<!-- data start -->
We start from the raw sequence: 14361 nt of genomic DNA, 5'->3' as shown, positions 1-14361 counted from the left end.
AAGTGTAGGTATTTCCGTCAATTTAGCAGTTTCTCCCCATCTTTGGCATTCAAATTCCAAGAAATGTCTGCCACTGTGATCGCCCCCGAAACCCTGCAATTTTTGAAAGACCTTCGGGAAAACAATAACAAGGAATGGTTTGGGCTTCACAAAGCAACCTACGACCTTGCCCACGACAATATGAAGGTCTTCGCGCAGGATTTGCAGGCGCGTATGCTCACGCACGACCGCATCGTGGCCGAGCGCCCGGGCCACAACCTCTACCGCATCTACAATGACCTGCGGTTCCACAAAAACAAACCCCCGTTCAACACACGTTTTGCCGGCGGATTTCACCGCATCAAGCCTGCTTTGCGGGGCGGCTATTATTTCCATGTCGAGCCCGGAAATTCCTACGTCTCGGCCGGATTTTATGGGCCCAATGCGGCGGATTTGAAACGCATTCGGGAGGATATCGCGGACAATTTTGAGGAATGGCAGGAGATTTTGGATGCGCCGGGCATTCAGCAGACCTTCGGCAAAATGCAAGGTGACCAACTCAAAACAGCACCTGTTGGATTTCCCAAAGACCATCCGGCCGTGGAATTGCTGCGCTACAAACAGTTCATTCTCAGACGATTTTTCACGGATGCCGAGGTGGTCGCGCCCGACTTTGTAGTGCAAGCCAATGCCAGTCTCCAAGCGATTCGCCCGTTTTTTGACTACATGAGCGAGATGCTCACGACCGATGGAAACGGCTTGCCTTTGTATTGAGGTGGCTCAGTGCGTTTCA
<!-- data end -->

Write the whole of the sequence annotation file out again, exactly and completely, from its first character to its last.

We start from the raw sequence: 14361 nt of genomic DNA, 5'->3' as shown, positions 1-14361 counted from the left end.
AAGTGTAGGTATTTCCGTCAATTTAGCAGTTTCTCCCCATCTTTGGCATTCAAATTCCAAGAAATGTCTGCCACTGTGATCGCCCCCGAAACCCTGCAATTTTTGAAAGACCTTCGGGAAAACAATAACAAGGAATGGTTTGGGCTTCACAAAGCAACCTACGACCTTGCCCACGACAATATGAAGGTCTTCGCGCAGGATTTGCAGGCGCGTATGCTCACGCACGACCGCATCGTGGCCGAGCGCCCGGGCCACAACCTCTACCGCATCTACAATGACCTGCGGTTCCACAAAAACAAACCCCCGTTCAACACACGTTTTGCCGGCGGATTTCACCGCATCAAGCCTGCTTTGCGGGGCGGCTATTATTTCCATGTCGAGCCCGGAAATTCCTACGTCTCGGCCGGATTTTATGGGCCCAATGCGGCGGATTTGAAACGCATTCGGGAGGATATCGCGGACAATTTTGAGGAATGGCAGGAGATTTTGGATGCGCCGGGCATTCAGCAGACCTTCGGCAAAATGCAAGGTGACCAACTCAAAACAGCACCTGTTGGATTTCCCAAAGACCATCCGGCCGTGGAATTGCTGCGCTACAAACAGTTCATTCTCAGACGATTTTTCACGGATGCCGAGGTGGTCGCGCCCGACTTTGTAGTGCAAGCCAATGCCAGTCTCCAAGCGATTCGCCCGTTTTTTGACTACATGAGCGAGATGCTCACGACCGATGGAAACGGCTTGCCTTTGTATTGAGGTGGCTCAGTGCGTTTCA